Remembering a Remarkable Jewish Mother

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A documentary feature making the art house rounds this summer with the jolly title of Yoo-Hoo Mrs. Goldberg is a fascinating and revealing look at the story of Gertrude Berg. She was the star, writer, and producer of an enormously popular radio and television series in the 1930s, 1940s, and 1950s, which was also a movie and Broadway play. In retrospect, this warm-hearted portrayal of a New York Jewish family without reference to anti-Semitism, ethnic insecurity, or the Holocaust seems amazing, all the more so because the program eventually was undermined by a different scourge, the anti-Communist fervor of the post World War II era.

The film is the work of Aviva Kempner who made an award-winning movie some years ago called The Life and Times of Hank Greenberg, about the great Jewish baseball player of the 1930s and 1940s and his confrontation with anti-Semitism in sports. She chose Berg as a subject, Kempner says, because for all her accomplishments, she has been largely forgotten, which is one of the reasons her story makes so deep an impression. Berg died in 1966 (at age 66) and the series, The Goldbergs, never went into syndication (there is talk of a boxed set next spring). Berg defied the odds of her time as a creator and businesswoman, and showed extraordinary courage in the face of the McCarthyist onslaught of the early 1950s about which I'll talk more in a moment.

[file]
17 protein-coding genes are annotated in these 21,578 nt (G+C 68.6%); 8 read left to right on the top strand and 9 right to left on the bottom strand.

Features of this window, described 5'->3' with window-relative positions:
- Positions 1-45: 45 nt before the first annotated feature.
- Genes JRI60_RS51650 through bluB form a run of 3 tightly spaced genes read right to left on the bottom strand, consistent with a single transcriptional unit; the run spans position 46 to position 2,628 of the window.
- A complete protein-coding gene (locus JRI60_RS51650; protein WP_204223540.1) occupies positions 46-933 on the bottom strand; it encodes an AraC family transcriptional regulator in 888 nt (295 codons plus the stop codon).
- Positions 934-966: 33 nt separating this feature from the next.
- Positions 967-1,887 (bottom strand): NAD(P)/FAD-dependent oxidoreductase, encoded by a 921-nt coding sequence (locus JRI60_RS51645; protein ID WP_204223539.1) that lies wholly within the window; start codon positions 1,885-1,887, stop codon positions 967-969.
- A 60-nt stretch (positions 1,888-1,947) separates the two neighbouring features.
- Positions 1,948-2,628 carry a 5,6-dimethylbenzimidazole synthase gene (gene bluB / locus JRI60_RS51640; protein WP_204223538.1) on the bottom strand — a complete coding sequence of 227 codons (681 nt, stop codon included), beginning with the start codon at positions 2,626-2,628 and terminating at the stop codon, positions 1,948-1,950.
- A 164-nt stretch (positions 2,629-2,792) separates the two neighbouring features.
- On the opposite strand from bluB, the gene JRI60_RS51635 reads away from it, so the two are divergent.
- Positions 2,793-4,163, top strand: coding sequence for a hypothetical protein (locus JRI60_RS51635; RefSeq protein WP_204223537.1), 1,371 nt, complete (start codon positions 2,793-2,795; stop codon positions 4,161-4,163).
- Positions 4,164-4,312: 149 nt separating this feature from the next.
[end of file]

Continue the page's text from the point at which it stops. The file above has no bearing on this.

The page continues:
The Goldbergs was a top-rated situation comedy for CBS in the earliest television years. Berg was the first recipient of an Emmy for lead actress in a series. As Molly Goldberg, she presided over a household consisting of husband, Jake, two teenage children, Rosalie and Sammy, and "Uncle David," who like Molly herself was a dispenser of wry wisdom with just enough malapropisms to be funny. The show always began with Molly leaning out of Bronx tenement window, urging viewers to buy Sanka (the sponsor in its peak years) and gossiping with the neighbors, all clearly Jewish. Nothing about the characters or the situations reflected any self-consciousness about their identity. Clips from the program in the film make no mention of the fact that this was barely five years after the full revelation of Hitler's "Final Solution" and in the embattled, inspiring early years of Israel. In one episode, a letter is received from relatives in Europe with the anodyne observation that they hadn't been heard from since before the war.